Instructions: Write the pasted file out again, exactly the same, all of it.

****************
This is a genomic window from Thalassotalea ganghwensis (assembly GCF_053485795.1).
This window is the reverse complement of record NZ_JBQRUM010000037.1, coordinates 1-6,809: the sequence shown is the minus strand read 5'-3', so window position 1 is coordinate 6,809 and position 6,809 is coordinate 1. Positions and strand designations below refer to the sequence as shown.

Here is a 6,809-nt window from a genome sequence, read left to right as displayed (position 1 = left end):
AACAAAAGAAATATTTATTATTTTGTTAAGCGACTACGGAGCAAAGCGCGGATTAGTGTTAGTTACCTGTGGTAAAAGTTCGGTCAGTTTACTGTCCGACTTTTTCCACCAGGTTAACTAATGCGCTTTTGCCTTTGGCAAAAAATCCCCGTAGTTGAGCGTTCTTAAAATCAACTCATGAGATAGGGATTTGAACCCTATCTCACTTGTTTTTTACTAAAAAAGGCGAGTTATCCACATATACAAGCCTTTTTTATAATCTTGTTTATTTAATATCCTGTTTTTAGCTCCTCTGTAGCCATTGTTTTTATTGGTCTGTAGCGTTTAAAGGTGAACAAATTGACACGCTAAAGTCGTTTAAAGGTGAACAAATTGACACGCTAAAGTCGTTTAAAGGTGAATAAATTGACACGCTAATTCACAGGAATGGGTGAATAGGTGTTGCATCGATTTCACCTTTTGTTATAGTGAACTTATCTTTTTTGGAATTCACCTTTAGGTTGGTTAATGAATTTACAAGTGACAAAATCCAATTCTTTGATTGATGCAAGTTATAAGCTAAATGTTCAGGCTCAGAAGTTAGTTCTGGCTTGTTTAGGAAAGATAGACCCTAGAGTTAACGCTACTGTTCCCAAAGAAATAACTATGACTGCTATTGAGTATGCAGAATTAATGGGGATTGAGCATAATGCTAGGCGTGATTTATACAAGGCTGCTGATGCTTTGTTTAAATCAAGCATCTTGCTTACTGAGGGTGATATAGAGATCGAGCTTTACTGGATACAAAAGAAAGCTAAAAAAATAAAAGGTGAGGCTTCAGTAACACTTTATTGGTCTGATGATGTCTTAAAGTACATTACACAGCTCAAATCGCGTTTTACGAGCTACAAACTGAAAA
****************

This is a genomic window from Thalassotalea ganghwensis (assembly GCF_053485795.1).
This window is the reverse complement of record NZ_JBQRUM010000037.1, coordinates 1-6,809: the sequence shown is the minus strand read 5'-3', so window position 1 is coordinate 6,809 and position 6,809 is coordinate 1. Positions and strand designations below refer to the sequence as shown.

Here is a 6,809-nt window from a genome sequence, read left to right as displayed (position 1 = left end):
AACAAAAGAAATATTTATTATTTTGTTAAGCGACTACGGAGCAAAGCGCGGATTAGTGTTAGTTACCTGTGGTAAAAGTTCGGTCAGTTTACTGTCCGACTTTTTCCACCAGGTTAACTAATGCGCTTTTGCCTTTGGCAAAAAATCCCCGTAGTTGAGCGTTCTTAAAATCAACTCATGAGATAGGGATTTGAACCCTATCTCACTTGTTTTTTACTAAAAAAGGCGAGTTATCCACATATACAAGCCTTTTTTATAATCTTGTTTATTTAATATCCTGTTTTTAGCTCCTCTGTAGCCATTGTTTTTATTGGTCTGTAGCGTTTAAAGGTGAACAAATTGACACGCTAAAGTCGTTTAAAGGTGAACAAATTGACACGCTAAAGTCGTTTAAAGGTGAATAAATTGACACGCTAATTCACAGGAATGGGTGAATAGGTGTTGCATCGATTTCACCTTTTGTTATAGTGAACTTATCTTTTTTGGAATTCACCTTTAGGTTGGTTAATGAATTTACAAGTGACAAAATCCAATTCTTTGATTGATGCAAGTTATAAGCTAAATGTTCAGGCTCAGAAGTTAGTTCTGGCTTGTTTAGGAAAGATAGACCCTAGAGTTAACGCTACTGTTCCCAAAGAAATAACTATGACTGCTATTGAGTATGCAGAATTAATGGGGATTGAGCATAATGCTAGGCGTGATTTATACAAGGCTGCTGATGCTTTGTTTAAATCAAGCATCTTGCTTACTGAGGGTGATATAGAGATCGAGCTTTACTGGATACAAAAGAAAGCTAAAAAAATAAAAGGTGAGGCTTCAGTAACACTTTATTGGTCTGATGATGTCTTAAAGTACATTACACAGCTCAAATCGCGTTTTACGAGCTACAAACTGAAAA